Big shout out to my title sponsor Flow Formulas TransPerfect. They always have my back even though I don’t always do traditional cycling things. They never once doubted what I was doing or have done in the past. The drink mix is my go too diesel fuel for these long rides.

Couldn’t thank Tomten Biketown enough either. They are the ones who originally convinced me to get the Trek Farley I am currently rocking. They always keep it in working order no matter how much I beat on it. All their crew and staff are great people and love watching crazy things like this unfold. Without any of them a lot of my rides wouldn’t be possible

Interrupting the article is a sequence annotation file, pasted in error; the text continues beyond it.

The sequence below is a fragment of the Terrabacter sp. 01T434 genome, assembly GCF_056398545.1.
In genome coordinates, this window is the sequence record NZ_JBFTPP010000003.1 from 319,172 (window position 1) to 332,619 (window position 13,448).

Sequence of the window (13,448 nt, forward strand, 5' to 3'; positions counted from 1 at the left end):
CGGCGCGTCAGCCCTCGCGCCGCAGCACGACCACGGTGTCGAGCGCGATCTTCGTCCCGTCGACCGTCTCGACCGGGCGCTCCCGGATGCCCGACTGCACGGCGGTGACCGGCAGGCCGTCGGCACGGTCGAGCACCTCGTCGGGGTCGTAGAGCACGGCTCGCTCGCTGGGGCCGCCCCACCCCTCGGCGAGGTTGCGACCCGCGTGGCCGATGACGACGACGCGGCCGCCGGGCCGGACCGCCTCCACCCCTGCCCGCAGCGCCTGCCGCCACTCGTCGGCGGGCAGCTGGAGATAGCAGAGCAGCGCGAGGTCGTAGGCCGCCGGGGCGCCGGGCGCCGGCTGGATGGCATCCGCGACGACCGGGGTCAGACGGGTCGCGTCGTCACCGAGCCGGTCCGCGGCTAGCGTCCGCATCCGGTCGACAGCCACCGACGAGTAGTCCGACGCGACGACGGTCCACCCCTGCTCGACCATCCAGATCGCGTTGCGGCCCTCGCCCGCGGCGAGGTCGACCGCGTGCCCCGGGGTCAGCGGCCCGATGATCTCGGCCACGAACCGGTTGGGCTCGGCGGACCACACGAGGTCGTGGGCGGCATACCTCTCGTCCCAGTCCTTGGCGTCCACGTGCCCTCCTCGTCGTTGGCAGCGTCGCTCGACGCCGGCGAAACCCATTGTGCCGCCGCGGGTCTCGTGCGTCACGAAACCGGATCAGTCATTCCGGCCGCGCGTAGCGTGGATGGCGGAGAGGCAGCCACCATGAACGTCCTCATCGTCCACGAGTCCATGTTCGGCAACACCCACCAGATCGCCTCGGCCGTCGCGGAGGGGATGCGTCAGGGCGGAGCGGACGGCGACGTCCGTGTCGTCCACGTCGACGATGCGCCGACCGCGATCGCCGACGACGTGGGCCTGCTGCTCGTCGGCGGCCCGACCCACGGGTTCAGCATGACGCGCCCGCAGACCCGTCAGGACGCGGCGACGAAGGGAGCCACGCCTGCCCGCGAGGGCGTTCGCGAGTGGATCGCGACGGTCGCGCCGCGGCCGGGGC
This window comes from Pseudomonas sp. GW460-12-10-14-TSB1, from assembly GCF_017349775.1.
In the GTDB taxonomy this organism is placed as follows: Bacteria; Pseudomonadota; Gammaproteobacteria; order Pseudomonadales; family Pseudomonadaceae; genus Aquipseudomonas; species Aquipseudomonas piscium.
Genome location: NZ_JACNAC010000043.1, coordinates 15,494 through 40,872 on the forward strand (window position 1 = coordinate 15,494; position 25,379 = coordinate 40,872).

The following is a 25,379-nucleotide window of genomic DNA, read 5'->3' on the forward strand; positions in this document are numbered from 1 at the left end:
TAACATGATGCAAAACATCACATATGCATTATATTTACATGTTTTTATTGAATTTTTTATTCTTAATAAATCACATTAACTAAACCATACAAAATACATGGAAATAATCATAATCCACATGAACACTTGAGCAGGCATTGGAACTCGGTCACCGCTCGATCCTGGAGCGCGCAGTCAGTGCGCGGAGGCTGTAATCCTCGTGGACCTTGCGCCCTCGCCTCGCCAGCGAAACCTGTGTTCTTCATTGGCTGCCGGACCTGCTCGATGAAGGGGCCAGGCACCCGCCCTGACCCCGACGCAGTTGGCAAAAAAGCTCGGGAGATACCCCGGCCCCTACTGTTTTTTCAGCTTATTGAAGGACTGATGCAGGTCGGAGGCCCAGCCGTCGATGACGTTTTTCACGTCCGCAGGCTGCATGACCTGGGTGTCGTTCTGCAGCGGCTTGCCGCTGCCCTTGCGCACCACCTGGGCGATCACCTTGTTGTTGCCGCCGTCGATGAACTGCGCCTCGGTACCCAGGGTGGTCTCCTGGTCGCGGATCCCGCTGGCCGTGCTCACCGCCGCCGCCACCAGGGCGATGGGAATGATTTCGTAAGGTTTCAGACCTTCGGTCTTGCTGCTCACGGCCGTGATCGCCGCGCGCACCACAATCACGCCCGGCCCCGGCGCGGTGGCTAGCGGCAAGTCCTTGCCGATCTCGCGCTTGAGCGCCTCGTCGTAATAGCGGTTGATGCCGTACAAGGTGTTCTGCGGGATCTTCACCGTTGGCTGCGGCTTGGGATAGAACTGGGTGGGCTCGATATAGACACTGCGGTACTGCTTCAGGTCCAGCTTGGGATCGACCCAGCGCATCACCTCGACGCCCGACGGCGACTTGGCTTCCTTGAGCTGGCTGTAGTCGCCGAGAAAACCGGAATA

Check out some of the multi surface rides Chris is putting together next year like The Hibernator or The Black Fly bike or run. Who knows maybe you will find a great area you had no clue about like I did. He also supports and includes tons of small local businesses with his events!

Other sponsors worth mentioning were the Black Bibs. Their thermal riding bibs kept me comfortable down below for the whole 28-hour duration. Hand Up gloves for keeping those fingers toasty! Honey stinger for tasty waffle snacks and packs of honey keeping that energy level buzzing! Koo glasses for keeping the snow glare from blinding me and the -20 degree wind off my face! Starlight Apparel for the wind vest and vapor barrier I used to keep the heat in my core. Ridge Supply socks for comfy warm toes during the ride! ESI grips for the extra chunky grips keeping my hands comfortable with no numbness.  

Logan Kasper